It was a phone interview, one I thought I had done well to prepare for. I had researched the company, made notes of questions to ask, and had practiced answers to potential questions the hiring manager might ask.
I felt so prepared that I turned out the lights and went out of town for the weekend.
On Monday morning I was still confident, opening my computer and by memory typing in the company website. With my resume on hand and other notes, I thought I was ready.
Everything was going well until the hiring manager asked me a question about a “crisis plan” and I began talking about the need for a global response, especially given the factory in India.
The silence on the other end was deafening.
“What are you talking about?” she barked.
Wondering why she was upset with me, I said, “The company’s overseas operations, I’m looking at right here on your website.”
Again, radio silence.
Apparently I had researched the wrong company.
In my defense, there was a one-letter difference between the two companies. And both happened to be in the same industry doing very similar work.
Still, the hiring manager was not amused. Nor impressed that I had done research.
The fault was mine and I lost the opportunity. All my preparation didn’t matter.
My one shot was gone.
Embarrassment sunk in. Humiliation. The agony of defeat.
My incorrect preparation was similar to an Olympic athlete who, after spending years preparing for the shot put event, arrived at the games to discover he had mistakenly entered the discus throw. While knowing everything about the shot put and being 100% prepared to compete, all the preparation in the world would not impress the judges if he could not throw the discus.
Thank goodness I was not competing in the Olympics with millions of people watching this drama unfold. Not to mention the weight of disappointing my countrymen either.
In many ways interviewing for a job is like preparing to compete in an Olympic event. You’ve got one shot at glory; if you make a mistake it could cost you the gold medal (job).
You may think I’m crazy, but consider this:
Preparation: Olympic athletes train and prepare for years for one moment to capture their dream of winning a medal. Job seekers have even less time to prepare a specific interview, however similar to athletes we are training every day for our next job. If you don’t see that you are kidding yourself. We should hone our craft, work on our skills and update our resumes so we are ready for that one moment when it really counts. Take time to assess your skills as they relate to your industry and jobs you might interview for – do you need to make improvements? Update your resume at least once a year with your accomplishments. And network constantly so you are ready when you want to make a career move.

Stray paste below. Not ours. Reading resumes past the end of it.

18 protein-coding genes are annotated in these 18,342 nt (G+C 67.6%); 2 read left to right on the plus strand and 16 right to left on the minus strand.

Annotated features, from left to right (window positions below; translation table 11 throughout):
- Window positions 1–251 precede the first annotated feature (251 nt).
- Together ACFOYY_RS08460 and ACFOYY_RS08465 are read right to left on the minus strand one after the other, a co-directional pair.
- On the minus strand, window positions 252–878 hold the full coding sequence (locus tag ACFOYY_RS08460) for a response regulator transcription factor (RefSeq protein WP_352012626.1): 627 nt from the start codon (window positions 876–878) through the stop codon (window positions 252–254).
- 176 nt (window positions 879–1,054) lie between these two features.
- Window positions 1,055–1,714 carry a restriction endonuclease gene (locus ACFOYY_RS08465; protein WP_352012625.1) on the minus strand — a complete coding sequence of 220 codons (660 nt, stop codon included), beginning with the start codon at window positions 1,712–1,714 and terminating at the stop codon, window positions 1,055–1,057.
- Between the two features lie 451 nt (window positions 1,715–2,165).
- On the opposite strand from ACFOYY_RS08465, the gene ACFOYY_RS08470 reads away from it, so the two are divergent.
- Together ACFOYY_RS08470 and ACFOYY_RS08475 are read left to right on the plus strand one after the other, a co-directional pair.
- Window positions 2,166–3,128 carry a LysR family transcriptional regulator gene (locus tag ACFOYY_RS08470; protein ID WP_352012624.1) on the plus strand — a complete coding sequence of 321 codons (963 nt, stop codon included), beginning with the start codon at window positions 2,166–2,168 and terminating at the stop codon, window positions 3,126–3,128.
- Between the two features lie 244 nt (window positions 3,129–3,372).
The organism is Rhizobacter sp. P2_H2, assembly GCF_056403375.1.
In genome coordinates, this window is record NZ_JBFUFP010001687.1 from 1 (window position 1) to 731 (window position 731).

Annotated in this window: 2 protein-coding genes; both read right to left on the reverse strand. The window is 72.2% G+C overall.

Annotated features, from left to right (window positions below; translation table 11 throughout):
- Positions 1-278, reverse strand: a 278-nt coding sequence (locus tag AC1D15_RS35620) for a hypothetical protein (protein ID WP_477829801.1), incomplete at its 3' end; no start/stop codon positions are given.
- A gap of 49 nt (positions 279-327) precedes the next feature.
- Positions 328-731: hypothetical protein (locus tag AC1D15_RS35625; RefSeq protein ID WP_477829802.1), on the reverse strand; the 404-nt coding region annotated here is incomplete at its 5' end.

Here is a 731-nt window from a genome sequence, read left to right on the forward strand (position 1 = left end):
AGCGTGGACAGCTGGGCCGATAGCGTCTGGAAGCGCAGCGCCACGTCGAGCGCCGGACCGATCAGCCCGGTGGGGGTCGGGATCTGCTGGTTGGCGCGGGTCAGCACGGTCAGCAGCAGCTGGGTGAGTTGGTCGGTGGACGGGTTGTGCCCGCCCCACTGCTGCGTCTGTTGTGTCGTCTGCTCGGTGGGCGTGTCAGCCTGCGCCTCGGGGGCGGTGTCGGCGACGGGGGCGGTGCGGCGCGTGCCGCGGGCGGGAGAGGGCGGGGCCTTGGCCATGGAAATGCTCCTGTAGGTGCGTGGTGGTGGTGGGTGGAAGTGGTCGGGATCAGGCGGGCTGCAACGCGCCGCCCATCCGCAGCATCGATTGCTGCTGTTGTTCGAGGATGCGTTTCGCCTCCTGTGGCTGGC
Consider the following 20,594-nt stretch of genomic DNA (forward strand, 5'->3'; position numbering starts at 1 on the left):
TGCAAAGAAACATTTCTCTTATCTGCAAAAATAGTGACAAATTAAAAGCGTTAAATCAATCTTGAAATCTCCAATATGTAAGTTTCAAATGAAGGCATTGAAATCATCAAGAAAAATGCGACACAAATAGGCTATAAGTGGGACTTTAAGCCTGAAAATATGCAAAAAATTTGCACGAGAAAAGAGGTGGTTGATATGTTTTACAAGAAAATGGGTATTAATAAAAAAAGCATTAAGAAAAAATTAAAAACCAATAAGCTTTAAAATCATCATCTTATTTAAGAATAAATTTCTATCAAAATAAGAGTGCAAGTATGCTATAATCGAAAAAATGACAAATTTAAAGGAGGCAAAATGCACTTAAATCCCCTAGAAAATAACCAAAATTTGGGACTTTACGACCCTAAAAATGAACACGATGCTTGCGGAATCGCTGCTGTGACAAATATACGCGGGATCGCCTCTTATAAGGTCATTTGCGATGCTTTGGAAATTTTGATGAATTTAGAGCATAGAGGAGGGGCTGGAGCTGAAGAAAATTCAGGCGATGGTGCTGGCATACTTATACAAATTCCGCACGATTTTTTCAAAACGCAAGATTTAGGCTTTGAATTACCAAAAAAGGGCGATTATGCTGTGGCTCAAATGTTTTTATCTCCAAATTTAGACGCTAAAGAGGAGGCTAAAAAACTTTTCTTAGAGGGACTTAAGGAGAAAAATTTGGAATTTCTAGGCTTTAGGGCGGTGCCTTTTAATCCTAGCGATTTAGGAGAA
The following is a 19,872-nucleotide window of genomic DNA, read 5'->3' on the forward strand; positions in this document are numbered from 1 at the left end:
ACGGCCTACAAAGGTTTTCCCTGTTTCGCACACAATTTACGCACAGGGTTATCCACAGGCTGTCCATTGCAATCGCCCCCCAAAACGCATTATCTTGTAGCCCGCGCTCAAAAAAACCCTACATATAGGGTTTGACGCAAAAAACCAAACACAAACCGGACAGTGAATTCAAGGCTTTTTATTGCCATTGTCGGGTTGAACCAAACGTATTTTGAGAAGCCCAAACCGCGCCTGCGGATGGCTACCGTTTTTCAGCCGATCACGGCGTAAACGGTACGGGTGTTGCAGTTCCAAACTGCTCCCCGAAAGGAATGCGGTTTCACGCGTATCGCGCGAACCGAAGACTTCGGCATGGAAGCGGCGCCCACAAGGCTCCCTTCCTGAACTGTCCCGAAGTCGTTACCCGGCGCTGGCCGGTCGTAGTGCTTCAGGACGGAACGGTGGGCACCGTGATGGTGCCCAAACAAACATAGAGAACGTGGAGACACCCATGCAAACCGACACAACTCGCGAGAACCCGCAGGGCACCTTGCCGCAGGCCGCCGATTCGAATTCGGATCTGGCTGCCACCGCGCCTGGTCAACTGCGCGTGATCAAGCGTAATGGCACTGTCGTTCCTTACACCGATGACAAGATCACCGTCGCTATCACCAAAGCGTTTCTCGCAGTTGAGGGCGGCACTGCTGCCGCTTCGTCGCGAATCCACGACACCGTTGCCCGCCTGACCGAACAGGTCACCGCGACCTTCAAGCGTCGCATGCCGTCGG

Practice Makes Perfect: Olympic athletes are “in it to win it”. Their job leading up to the Olympics is to practice every day with the goal of doing better than the day before. Many job seekers prepare for networking events or interviews up to a point then stop, thinking they’ve “done enough”. Let me tell you it’s never enough and “winging it” is not a winning strategy. You’ve got to practice everything from your answers to knowing what you’re going to wear. Even practice smiling in front of a mirror. I’m not kidding, this really works.
Mental Focus: Athletes are masters at focusing on the job at hand and tuning out everything else in order to do their very best. Job seekers should laser-focus their attention on the interview: research the company, know in advance how you will answer potential interview questions and practice those answers out loud, develop your professional story that summarizes who you are instead of boring the hiring manager with every detail of your life. Before walking in to the interview, clear your head and refocus your mind – nothing else is important at that moment.
Preparation. Practice. Focus. These are key ingredients to success whether you’re an athlete or a job seeker.
And take it from me: make sure you have the correct spelling of the company as well as the correct website. Researching the wrong company is a mistake that could cost you the interview.